DIALOGUE ON RESEARCH AND POLICY No. 1
Food Insecurity and State-Nonprofit Collaboration on the West Coast
Food insecurity is an urgent and growing issue. In November 2009, the latest month for which data are available, over 38 million individuals were receiving food stamps, up 23 percent from November 2008. But low income families who need help with food, shelter, health care, or other needs face class a complex web of public and private providers and eligibility rules. Providers who wish to serve these families effectively often find that they must collaborate in order to do so. With support from the WCPC, sociologist Mark Edwards has recently explored how policy changes brought about by welfare reform have changed the relationships between public social service agencies and nonprofit groups working on food insecurity on the west coast. In our first DIALOGUES project, Edwards and a group of policy practitioners review and discuss his findings.
In 2006, 11% of families in the U.S. reported food insecurity, and roughly 9% of the population received food stamp benefits. While the west coast states had similar rates of food insecurity, rates of food stamp use and food stamp take-up among eligible families varied widely. For example, the food stamp take-up rate ranged from 50% in California to 85% in Oregon. This variation in the use of public food support programs suggests that there may be differences in how effectively states provide such benefits, and might reflect differences in how non-state actors work with the state to connect families with benefits.
Based on interviews with state and nonprofit actors in the the west coast states, Edwards found that the amount of collaboration between state and nonprofit entities had increased in the years since the 1996 overhaul of the federal welfare program. In addition, the types of collaboration had also increased during this period, in part as a result of the uncertainty and flexibility ushered in by welfare reform.
Policy Practitioners Respond
In response to the study, policymakers and practitioners endorsed Edwards’ findings about increasing collaboration, citing numerous examples within their respective states. These partnerships were seen as the result of efforts on the part of both sides to work together. At the same time, practitioners noted some limits on the extent to which they might work with the state. For example, one practitioner noted that there could be some tension between working too closely with the state and acting as an advocate for the food insecure.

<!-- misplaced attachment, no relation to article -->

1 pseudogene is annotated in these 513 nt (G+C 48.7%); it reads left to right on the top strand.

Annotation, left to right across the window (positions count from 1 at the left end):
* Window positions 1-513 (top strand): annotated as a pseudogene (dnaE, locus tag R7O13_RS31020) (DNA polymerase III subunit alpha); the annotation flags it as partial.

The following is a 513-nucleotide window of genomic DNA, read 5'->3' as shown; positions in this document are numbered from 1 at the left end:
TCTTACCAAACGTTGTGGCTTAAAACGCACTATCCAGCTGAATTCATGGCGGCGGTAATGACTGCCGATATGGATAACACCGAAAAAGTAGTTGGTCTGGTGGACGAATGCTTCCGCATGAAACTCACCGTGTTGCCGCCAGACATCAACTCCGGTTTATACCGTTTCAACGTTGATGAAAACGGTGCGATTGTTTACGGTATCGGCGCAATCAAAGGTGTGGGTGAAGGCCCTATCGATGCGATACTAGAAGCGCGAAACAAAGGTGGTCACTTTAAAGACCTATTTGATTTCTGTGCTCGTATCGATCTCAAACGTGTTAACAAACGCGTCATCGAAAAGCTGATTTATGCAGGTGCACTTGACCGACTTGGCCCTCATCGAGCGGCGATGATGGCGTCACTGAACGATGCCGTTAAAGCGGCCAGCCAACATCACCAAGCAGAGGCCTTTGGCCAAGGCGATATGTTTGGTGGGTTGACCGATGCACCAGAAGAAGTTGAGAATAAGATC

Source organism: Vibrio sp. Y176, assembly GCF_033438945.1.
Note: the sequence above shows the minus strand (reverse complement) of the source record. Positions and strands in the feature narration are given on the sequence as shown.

Download the full report [pdf].
Supplementary Data on Food Insecurity
How many families are currently food insecure?
Roughly 15% of all U.S. households reported food insecurity at some point in 2008, up from 11% in 2007. That percentage translates into 17 million households with 49 million Americans, including 17 million children.
When looking at the average rate of food insecurity between 2006 and 2008, the national rate falls to 12%. In the west coast states, average rates of food insecurity varied between 11% and 13% over this period, but were not statistically significantly different than the national rate.
Who is Food Insecure?
Many of the factors that make a household more likely to be poor also put them at greater risk of food insecurity. Relative to the overall rate of food insecurity among households (14.6%), rates of food insecurity were higher for households headed by blacks (26%) and Hispanics (27%) and lower for households headed by whites (11%). Among families with children, female-headed households with no spouse present (37%), and male-headed households with no spouse present (28%). Households with incomes below or near the poverty line were much more likely to report food insecurity than households with higher incomes. For example, 34% of households with incomes below 185% of the poverty line reported food insecurity compared with 8% of families with incomes above 185% of the poverty line.
Are Food Insecure Families Accessing Federal Supports?
Lower-income American families can access various forms of federal food assistance, including food stamp/SNAP benefits, free or reduced-price programs, and Women, Infants and Children (WIC) benefits. Among households that reported food insecurity in 2008, roughly one-third reported participating in the SNAP program, one-third reported participating in the national school lunch programs, and 14% reported receiving WIC. In addition to federal supports, families may have access to community supports such as food banks and emergency kitchens. The chart below shows dual use of federal and community supports by households with incomes below 185% of the poverty line. As shown below, in 2008, among families who received SNAP benefits, 28% reported also using a food pantry and 4% reported using an emergency kitchen. Among these lower-income families who did not use SNAP, WIC, or free/reduced price lunch programs, a much lower percentage reported accessing community assistance: 7% reported using a food pantry and 1% reported using an emergency kitchen.